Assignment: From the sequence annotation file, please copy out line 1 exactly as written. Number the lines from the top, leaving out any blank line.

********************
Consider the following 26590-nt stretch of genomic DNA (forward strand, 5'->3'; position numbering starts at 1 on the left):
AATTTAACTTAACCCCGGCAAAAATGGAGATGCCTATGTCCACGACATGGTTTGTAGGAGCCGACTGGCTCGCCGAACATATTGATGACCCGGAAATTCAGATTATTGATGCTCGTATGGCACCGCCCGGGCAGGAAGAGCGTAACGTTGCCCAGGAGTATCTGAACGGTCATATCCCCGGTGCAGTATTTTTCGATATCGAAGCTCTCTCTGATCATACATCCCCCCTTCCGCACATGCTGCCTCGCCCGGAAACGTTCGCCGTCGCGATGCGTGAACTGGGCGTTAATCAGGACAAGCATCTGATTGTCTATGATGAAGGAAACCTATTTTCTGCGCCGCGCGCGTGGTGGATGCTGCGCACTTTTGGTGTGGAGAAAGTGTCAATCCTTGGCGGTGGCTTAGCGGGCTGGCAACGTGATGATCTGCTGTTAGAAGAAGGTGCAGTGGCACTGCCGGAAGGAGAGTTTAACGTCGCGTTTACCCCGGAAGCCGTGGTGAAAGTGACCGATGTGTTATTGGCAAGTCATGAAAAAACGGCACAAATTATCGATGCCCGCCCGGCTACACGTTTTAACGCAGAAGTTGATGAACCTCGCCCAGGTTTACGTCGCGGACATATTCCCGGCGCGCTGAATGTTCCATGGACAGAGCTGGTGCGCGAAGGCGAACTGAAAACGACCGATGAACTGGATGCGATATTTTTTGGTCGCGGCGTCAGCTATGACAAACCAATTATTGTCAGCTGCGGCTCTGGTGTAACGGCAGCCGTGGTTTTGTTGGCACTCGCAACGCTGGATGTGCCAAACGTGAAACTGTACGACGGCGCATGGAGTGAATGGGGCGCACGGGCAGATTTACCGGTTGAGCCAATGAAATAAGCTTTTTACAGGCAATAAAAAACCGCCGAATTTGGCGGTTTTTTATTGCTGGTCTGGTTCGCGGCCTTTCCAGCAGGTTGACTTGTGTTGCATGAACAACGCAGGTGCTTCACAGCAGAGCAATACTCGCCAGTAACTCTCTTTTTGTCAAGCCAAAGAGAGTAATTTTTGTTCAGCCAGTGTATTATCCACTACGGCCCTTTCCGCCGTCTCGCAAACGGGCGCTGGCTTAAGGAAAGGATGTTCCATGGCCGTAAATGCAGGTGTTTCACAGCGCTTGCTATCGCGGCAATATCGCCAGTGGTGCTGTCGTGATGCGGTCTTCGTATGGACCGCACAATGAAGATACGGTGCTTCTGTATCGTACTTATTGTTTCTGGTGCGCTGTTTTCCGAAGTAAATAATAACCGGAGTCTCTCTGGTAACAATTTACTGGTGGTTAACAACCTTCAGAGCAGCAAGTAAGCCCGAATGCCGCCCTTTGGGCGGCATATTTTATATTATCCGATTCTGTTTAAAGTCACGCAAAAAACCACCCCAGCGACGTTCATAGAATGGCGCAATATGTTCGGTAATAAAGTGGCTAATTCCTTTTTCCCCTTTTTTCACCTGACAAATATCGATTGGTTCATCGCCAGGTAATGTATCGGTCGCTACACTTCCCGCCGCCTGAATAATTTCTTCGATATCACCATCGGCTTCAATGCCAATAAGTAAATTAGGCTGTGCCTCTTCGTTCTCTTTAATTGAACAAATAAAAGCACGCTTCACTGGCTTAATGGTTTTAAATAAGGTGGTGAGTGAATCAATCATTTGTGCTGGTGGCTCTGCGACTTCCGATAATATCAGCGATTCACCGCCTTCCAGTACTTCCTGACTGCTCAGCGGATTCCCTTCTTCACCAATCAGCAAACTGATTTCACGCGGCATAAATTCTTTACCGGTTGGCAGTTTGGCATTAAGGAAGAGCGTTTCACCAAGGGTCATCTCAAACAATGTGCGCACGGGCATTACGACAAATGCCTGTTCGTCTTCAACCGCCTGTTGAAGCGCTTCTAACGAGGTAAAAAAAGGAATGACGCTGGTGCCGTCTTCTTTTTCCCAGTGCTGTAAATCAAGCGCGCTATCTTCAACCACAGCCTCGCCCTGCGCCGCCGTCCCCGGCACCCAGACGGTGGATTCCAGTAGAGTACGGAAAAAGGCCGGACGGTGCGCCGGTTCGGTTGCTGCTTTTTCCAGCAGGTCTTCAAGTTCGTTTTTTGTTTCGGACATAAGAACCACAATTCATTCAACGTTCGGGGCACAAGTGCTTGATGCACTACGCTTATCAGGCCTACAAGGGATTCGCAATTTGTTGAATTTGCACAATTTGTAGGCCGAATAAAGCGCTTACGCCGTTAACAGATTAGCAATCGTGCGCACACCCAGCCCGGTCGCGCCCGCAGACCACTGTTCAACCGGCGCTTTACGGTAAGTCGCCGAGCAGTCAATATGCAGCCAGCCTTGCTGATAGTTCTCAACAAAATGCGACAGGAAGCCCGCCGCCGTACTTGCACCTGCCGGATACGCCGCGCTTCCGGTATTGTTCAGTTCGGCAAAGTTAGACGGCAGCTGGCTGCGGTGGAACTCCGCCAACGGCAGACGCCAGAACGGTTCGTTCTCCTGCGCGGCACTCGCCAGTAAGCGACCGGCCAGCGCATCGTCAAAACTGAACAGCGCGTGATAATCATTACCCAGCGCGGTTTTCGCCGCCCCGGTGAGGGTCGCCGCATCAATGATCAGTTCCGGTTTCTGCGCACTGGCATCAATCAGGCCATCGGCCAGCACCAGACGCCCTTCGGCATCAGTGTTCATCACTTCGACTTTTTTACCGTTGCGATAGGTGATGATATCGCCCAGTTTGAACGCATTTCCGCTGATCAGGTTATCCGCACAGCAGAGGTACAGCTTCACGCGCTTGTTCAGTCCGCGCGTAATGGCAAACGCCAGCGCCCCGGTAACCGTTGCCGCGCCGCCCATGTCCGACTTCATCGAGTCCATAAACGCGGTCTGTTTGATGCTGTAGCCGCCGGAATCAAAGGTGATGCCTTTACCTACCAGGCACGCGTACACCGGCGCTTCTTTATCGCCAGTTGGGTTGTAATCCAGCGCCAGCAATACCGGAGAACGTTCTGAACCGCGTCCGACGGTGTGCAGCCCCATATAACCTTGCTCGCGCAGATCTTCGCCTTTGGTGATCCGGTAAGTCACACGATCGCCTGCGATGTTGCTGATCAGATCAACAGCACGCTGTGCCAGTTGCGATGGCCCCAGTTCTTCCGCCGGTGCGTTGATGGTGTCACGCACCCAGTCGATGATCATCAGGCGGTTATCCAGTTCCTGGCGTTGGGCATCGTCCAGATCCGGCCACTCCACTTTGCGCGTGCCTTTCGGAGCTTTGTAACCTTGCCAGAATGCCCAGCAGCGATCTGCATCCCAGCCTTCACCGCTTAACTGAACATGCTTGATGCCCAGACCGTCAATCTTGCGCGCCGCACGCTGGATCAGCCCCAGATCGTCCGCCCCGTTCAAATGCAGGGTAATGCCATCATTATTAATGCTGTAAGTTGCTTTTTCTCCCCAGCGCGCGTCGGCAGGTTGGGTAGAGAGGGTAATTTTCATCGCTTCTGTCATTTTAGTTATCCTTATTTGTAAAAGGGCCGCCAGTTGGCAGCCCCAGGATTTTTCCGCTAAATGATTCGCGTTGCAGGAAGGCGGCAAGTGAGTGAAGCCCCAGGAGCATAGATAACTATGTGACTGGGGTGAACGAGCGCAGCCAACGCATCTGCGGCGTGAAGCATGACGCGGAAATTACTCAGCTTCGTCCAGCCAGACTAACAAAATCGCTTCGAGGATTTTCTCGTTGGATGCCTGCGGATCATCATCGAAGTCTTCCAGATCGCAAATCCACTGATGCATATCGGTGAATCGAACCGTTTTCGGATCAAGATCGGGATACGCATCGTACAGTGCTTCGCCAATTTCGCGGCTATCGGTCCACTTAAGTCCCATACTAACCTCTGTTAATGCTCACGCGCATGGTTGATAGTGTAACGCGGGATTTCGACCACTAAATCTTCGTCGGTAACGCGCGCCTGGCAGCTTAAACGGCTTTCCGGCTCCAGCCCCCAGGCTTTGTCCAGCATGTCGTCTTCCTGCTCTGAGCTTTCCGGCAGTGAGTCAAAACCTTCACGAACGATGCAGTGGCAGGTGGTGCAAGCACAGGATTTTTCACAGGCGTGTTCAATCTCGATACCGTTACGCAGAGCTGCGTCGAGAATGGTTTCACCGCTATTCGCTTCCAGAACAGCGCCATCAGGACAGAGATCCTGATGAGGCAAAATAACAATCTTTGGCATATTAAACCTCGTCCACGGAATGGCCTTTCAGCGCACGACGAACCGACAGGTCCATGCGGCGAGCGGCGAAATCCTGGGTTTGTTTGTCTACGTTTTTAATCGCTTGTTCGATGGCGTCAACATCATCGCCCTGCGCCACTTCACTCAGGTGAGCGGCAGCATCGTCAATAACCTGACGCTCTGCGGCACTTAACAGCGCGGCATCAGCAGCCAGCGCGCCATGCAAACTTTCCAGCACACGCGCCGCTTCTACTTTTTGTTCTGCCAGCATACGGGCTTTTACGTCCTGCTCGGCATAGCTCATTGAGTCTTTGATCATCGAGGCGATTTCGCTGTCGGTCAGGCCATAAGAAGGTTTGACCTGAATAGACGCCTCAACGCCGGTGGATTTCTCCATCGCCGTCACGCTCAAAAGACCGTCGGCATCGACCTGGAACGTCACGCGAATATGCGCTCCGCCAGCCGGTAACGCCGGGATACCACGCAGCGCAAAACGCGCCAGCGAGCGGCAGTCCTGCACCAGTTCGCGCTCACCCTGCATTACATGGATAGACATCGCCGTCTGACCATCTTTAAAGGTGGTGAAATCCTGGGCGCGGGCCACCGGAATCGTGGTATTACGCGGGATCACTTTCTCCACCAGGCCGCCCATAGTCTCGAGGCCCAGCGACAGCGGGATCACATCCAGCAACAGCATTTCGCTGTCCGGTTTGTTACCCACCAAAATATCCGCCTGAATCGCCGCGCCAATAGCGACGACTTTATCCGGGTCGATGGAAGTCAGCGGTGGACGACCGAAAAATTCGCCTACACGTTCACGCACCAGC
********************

Consider the following 26590-nt stretch of genomic DNA (forward strand, 5'->3'; position numbering starts at 1 on the left):